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Posts tagged ‘Reformation’

Wittenberg UNESCO WHS: The Castle Church

In the east German town of Wittenberg, the Schlosskirche (Castle- or All Saints’-Church) is one of four sites as part of the town’s status as UNESCO World Heritage Site since 1996.

Elector Frederick III of Ernestine Saxony (1463-1525, also known as Frederick the Wise, Friederich der Weise) became the first patron of the Protestant Reformation with his support and defence of Martin Luther. On the site of the original city castle, Frederick the Wise authorized in 1489-1490 a renaissance palace with the entire north wing occupied by the Castle Church. The church was consecrated and inaugurated in 1503 as the castle and university church “Allerheiligen” (All Saints); Martin Luther taught theology as professor at the neighbouring university. The first Protestant service at the Castle Church was held in 1524-1525.

A significant portion of the church including the original wooden doors was burned and destroyed in 1760 during Europe’s Seven Years’ War (1754-1763). The 1770 replacement church was subsequently destroyed in the conflict against France’s Napoleon which ended with the town under Prussian control in 1815. With support and backing by Emperor Wilhelm II, a full renovation of the church took place between 1885 and 1892 with the west tower taking the form and shape we see today (see also below). The graves for Martin Luther, contemporary colleague and fellow reformer Philipp Melanchthon, and Frederick the Wise are inside the church. After three years of renovation and restoration work in time for the Reformation quincentenary in 2017, the Castle Church was reopened in the autumn of 2016.

Schlosskirche, Castle Church, Wittenberg, Sachsen-Anhalt, Saxony-Anhalt, UNESCO World Heritage Site, Germany, fotoeins.com

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Museum Luthers Elternhaus, Martin Luther, Luther Country, Luther 2017, Reformation 2017, Reformation 500, Mansfeld, Mansfeld-Suedharz, Mansfelder Land, Saxony-Anhalt, Germany, fotoeins.com

Fotoeins Friday: Luther’s parents house in Mansfeld

In 1484 one year after Martin was born and baptized in Eisleben, his parents, Hans Luder and Margarethe (née Lindemann) Luder, moved the entire family to the town of Mansfeld, 10 kilometres to the northwest of Eisleben. The family moved into a region rich with mineral ore and extensively covered with mines. Martin roamed these streets until he was 13 years of age when he departed for Magdeburg to further his education. His parents stayed in Mansfeld for the rest of their lives; Martin Luther1 moved onto Eisenach, Erfurt, and eventually to Wittenberg.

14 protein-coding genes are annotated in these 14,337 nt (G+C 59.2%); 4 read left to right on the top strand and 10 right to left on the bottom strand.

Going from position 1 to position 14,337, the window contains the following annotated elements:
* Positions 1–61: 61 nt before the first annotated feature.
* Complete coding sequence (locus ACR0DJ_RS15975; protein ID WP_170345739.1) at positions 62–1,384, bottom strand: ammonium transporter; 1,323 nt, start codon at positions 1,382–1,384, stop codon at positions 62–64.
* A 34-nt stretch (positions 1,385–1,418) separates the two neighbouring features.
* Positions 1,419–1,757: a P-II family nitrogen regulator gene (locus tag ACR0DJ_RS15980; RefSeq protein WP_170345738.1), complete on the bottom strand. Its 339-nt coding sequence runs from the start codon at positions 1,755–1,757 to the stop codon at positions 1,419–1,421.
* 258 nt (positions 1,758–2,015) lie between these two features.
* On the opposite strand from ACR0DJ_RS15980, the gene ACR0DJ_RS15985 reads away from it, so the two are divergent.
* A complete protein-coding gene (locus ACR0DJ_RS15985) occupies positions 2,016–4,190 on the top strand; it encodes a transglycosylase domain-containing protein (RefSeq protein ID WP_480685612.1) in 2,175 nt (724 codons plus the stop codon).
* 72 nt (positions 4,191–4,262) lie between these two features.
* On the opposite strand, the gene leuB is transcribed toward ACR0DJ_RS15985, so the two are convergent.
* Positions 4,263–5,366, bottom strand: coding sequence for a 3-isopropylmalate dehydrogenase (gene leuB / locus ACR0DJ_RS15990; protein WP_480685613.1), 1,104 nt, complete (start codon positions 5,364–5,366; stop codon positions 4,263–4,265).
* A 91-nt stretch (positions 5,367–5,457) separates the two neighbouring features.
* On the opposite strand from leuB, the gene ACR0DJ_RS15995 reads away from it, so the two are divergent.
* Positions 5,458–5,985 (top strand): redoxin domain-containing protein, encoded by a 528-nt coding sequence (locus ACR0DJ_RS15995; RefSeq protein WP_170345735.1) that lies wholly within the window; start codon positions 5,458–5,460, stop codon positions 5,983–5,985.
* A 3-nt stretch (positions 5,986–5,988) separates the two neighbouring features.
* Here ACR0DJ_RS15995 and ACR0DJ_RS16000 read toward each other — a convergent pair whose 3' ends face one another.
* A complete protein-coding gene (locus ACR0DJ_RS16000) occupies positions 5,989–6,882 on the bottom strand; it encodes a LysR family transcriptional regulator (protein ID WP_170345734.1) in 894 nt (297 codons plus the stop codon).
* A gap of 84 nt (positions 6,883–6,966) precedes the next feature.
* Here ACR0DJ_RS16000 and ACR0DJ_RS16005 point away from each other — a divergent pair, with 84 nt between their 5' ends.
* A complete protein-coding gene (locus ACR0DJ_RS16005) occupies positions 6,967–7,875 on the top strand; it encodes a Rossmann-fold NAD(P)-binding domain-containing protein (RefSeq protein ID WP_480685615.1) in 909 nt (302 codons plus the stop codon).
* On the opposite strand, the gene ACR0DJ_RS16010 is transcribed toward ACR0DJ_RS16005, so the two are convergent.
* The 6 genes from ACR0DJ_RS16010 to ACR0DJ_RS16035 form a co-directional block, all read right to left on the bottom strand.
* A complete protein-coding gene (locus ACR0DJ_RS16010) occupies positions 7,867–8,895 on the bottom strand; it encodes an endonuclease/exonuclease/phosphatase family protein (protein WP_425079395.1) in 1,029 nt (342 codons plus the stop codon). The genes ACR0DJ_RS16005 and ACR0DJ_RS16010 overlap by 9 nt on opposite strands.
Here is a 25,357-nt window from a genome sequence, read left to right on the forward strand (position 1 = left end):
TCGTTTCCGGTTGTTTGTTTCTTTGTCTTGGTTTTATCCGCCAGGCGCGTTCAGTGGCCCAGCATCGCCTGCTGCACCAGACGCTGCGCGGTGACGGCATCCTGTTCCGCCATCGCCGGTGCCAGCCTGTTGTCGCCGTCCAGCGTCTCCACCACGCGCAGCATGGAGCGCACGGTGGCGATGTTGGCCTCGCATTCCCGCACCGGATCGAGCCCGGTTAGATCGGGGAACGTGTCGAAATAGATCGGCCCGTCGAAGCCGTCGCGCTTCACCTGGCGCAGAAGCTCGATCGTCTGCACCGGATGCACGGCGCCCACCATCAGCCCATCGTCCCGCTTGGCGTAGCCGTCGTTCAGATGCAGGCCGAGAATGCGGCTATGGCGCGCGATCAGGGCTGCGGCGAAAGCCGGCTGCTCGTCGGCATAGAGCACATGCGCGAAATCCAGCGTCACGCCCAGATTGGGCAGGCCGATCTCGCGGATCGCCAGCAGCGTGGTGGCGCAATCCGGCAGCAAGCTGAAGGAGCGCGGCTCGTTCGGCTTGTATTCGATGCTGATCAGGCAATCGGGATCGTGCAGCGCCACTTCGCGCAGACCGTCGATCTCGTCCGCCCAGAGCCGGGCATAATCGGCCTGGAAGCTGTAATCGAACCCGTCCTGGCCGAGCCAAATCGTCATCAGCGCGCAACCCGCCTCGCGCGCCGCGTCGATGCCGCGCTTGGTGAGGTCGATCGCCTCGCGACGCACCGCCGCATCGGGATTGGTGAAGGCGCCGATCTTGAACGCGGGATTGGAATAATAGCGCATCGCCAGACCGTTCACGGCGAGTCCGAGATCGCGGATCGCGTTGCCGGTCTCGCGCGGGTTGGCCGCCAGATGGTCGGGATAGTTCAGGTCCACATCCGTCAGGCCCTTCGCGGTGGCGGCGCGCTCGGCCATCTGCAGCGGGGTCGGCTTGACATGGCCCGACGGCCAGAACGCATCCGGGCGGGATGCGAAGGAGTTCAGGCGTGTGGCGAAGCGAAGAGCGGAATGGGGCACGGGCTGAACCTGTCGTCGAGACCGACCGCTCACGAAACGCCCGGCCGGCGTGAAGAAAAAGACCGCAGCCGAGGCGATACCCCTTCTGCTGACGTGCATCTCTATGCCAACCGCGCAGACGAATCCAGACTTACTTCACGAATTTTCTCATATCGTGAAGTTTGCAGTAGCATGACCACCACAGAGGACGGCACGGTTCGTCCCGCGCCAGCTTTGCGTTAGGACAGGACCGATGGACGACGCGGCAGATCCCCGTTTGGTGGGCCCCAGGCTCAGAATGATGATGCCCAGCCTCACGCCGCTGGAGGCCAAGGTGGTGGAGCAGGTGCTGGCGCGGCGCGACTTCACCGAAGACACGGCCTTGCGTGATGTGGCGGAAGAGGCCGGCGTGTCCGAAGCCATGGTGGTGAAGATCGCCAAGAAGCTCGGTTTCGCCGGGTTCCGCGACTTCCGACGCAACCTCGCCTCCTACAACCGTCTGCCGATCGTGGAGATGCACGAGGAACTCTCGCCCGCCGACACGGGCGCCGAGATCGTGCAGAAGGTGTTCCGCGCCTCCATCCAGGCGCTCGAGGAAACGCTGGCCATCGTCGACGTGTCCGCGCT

To provide an account of Martin’s childhood and his parents’ lives in Mansfeld, a museum was built across the street from his parents’ house, and the Museum Luthers Elternhaus opened on 14 June 2014. Both Mansfeld and Eisleben are located in the German federal state of Saxony-Anhalt.

•   More in English: The Luther Connection (Visit Luther)Mansfeld (Germany Tourism)
•   Museum Luthers Elternhaus (in German): Stiftung LuthergedenkstättenLutherstädte Eisleben Mansfeld
•   Public transport: bus 420 Eisleben-Mansfeld-Hettstedt (VGS Südharzlinie), from “Eisleben Bahnhof” to “Mansfeld, Oberstadt”

1 In his thirties, Martin changed his surname from “Luder” to “Luther”, because the noun “Luder” had unsavory meanings and “Luther” was similar to the Greek word “Eleutherius“; see also Deutschlandfunk interview with Dr. Jürgen Udolph on 9 May 2016 in German.

Museum Luthers Elternhaus, Luther Parents House Museum, Mansfeld, Mansfeld-Lutherstadt, Mansfeld-Suedharz, Mansfelder Land, Saxony-Anhalt, Germany, fotoeins.com

Museum Luthers Elternhaus (Luther’s Parents House Museum): Illuminated busts of “Dad” and “Mom” (Hans and Margarethe Luder) are in the background.


My thanks to IMG- and Sachsen-Anhalt-Tourismus, the town of Mansfeld, and Anja Ulrich (Tourist-Information Lutherstadt Eisleben und Stadt Mansfeld e.V.) for her time as guide in both Eisleben and Mansfeld. I made the photos above on 27 October 2016. This post appears on Fotoeins Fotografie at fotoeins.com as http://wp.me/p1BIdT-989. IMG- and Sachsen-Anhalt-Tourismus supported my visit to the German federal state of Saxony-Anhalt from 25 October to 3 November 2016 inclusive. I also received assistance from the cities of Eisleben, Mansfeld, Dessau, Wittenberg, and Halle (Saale).

Schlosskirche, Castle Church, All Saints' Church, Martin Luther, Luthergarten, Wittenberg, Lutherstadt Wittenberg, UNESCO World Heritage, Saxony-Anhalt, fotoeins.com

Fotoeins Friday: A mighty fortress is our Wittenberg

In the east German town of Wittenberg, people bask under the late-autumn afternoon sun in the Luthergarten (Luther Garden), under sight of the massive 88-metre (290-feet) high Neogothic spire of the Schlosskirche (Castle- or All Saints’-Church). “Ein feste Burg ist unser Gott, ein gute Wehr und Waffen” is the first verse from one of Martin Luther’s best-known hymns written between 1527 and 1529. The verse encircles the tower as a one-metre tall frieze made with over 100-thousand individual pieces of Meissen porcelain. The Schlosskirche is one of four sites which assign Wittenberg’s status as UNESCO World Heritage Site.


IMG- and Sachsen-Anhalt-Tourismus, the city of Lutherstadt Wittenberg, and the Luther Hotel for their patronage and access to facilities. I made the photo above on 30 October 2016 with the Canon 6D, 24-105 zoom-lens, and the following settings: 1/640s, f/16, ISO2000, and 47mm focal-length. This post appears on Fotoeins Fotopress at fotoeins.com as http://wp.me/p1BIdT-97I.

IMG- and Sachsen-Anhalt-Tourismus supported my visit to the German federal state of Saxony-Anhalt from 25 October to 3 November 2016 inclusive. I also received assistance from the cities of Eisleben, Mansfeld, Dessau, Wittenberg, and Halle (Saale).
Peter-Pauli-Kirche, Lutherstadt Eisleben, Saxony-Anhalt, Germany, fotoeins.com

Fotoeins Friday: Where Martin Luther was baptized in Eisleben